11 Inspectors should also be aware that Civil Aviation Authority (CAA) and international* aviation legislative requirements are imposed on aircraft/helicopter operators, including requirements relevant to the inspections mentioned in para 5. Aircraft engineers are highly trained and may be certified for specific aircraft/ helicopter types. Type training and refresher training is currently governed in the UK by Joint Aviation Requirements (JAR-147 and JAR-66). Type training can take 5 years and refresher training covers technical issues.

* (Federal Aviation Authority, Joint Aviation Requirements, European Aviation Safety Agency)

12 Those conducting maintenance tasks or flight checks on aircraft have a duty and legal responsibility to maintain flight safety. The risks to an individual must be controlled so far as is reasonably practicable, but must be weighed against the comparative risk of jeopardising flight safety and endangering lives.

Legal requirements

13 This SIM highlights specific risks associated with work on helicopters and the precautions and standards to be expected. OC 200/31 provides a general guide to WAHR including the hierarchy of controls that should be considered for controlling risks that arise from working at height. This hierarchy should be applied to helicopter maintenance as for any other work at height situation. However there will be some situations where avoiding work at height is not an option.

14 See SIM 05/2002/52 (rev) para 6 for a list of relevant legal requirements.

Types of access equipment

15 A wide range of access equipment is used in the industry, including decking customised to fit all or part of the helicopter, adjustable decking for specific parts (the cockpit or tail, for example), various types of scaffolding towers, platforms and steps, and mobile elevating work platforms (MEWPs). The latter are used as temporary working places giving access to localised work areas. They are known by a number of different names including cherry pickers, scissor lift work platforms, hydraulic work platforms, mobile work platforms, mobile access platforms and aerial work platforms.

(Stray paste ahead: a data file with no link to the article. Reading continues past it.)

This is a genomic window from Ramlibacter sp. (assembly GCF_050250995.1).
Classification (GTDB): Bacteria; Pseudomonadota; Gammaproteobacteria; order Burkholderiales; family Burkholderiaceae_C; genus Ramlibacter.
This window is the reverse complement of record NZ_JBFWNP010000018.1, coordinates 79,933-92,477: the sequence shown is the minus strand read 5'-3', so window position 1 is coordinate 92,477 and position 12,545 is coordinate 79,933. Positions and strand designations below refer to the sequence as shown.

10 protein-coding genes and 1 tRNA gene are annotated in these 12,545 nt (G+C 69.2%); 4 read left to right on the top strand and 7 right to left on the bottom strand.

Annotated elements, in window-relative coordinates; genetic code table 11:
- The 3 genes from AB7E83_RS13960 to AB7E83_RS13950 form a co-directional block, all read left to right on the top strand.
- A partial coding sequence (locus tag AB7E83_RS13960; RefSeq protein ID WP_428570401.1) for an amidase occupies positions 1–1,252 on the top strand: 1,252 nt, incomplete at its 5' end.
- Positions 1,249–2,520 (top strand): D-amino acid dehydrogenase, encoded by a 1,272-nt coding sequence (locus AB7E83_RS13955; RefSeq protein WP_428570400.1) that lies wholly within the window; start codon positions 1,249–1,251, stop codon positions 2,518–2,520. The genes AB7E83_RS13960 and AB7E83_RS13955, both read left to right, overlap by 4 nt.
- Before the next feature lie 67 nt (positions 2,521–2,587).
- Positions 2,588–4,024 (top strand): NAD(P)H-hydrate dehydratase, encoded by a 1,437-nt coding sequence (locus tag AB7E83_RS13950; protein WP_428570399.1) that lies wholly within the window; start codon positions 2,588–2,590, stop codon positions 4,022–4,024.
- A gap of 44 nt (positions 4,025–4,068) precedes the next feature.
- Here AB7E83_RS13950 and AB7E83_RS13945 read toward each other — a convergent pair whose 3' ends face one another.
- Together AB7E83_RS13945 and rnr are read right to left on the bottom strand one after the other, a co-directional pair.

16 Premises dealing with a fleet of similar helicopters may have customised decking and scaffolds specifically designed to provide access to all the necessary parts of the helicopter. However, where a site deals with a wide range of types, sizes and designs of helicopter, a range of stands or flexible purpose access equipment will be necessary.

General principles

17 General principles of access to aircraft during maintenance are given in SIM 5/2002/52 (rev) paras 10 -14. The same principles apply to safe access to helicopters, subject to the additional information contained in the following sections of this SIM. Larger helicopter operators should generally have customised access equipment.

18 One of the main problems in providing safe access to helicopters where customised access equipment is not available, is the need to follow the rounded body shape; to allow for protrusions such as winches, aerials, handles, steps and other specialist equipment; and allow for rotor movement where necessary. Considerable attention to detail is needed to ensure that significant gaps between the helicopter and the working platform are avoided where possible, and that the risk of falls is minimised where gaps cannot be avoided. Use of integral access steps and platforms must be carefully assessed and should in any case only be used for short duration work due to their limited dimensions and a general lack of edge protection.

19 A risk assessment should be carried out of all work undertaken from a helicopter's integral work platform to identify significant risks of falls. This may consist of generic risk assessments for certain activities or access needs, with dynamic risk assessment of specific aspects such as weather conditions. Any such risks should be addressed where possible by the use of additional platforms or guard rails adjacent to the work platform, or the use of alternative fall protection equipment or methods. The principle of '3 points of contact' while ascending and descending ladders can be assisted by the provision of suitable tool belts and arrangements for tools and equipment to be raised and lowered to/from the workstation.

20 There are considerable limitations on the use and suitability of personal fall protection systems (PFPS) on helicopters, including availability of air frame attachment points that are rated for fall arrest (i.e. strong enough), actual height of work, the risk of hitting obstructions on the helicopter in a fall, and the additional safety risks introduced in attaching and using harnesses. Aircraft structures and components are subject to stringent design requirements and attachment points can only be provided according to manufacturers' specifications and approval. There are also aircraft safety issues related to possible damage to components by harnesses and clips, for instance slight damage to a rotating assembly could induce catastrophic stress failure. See appendix 7 paras 1 to 10 of OC 200/31 for a definition of PFPS and associated terms.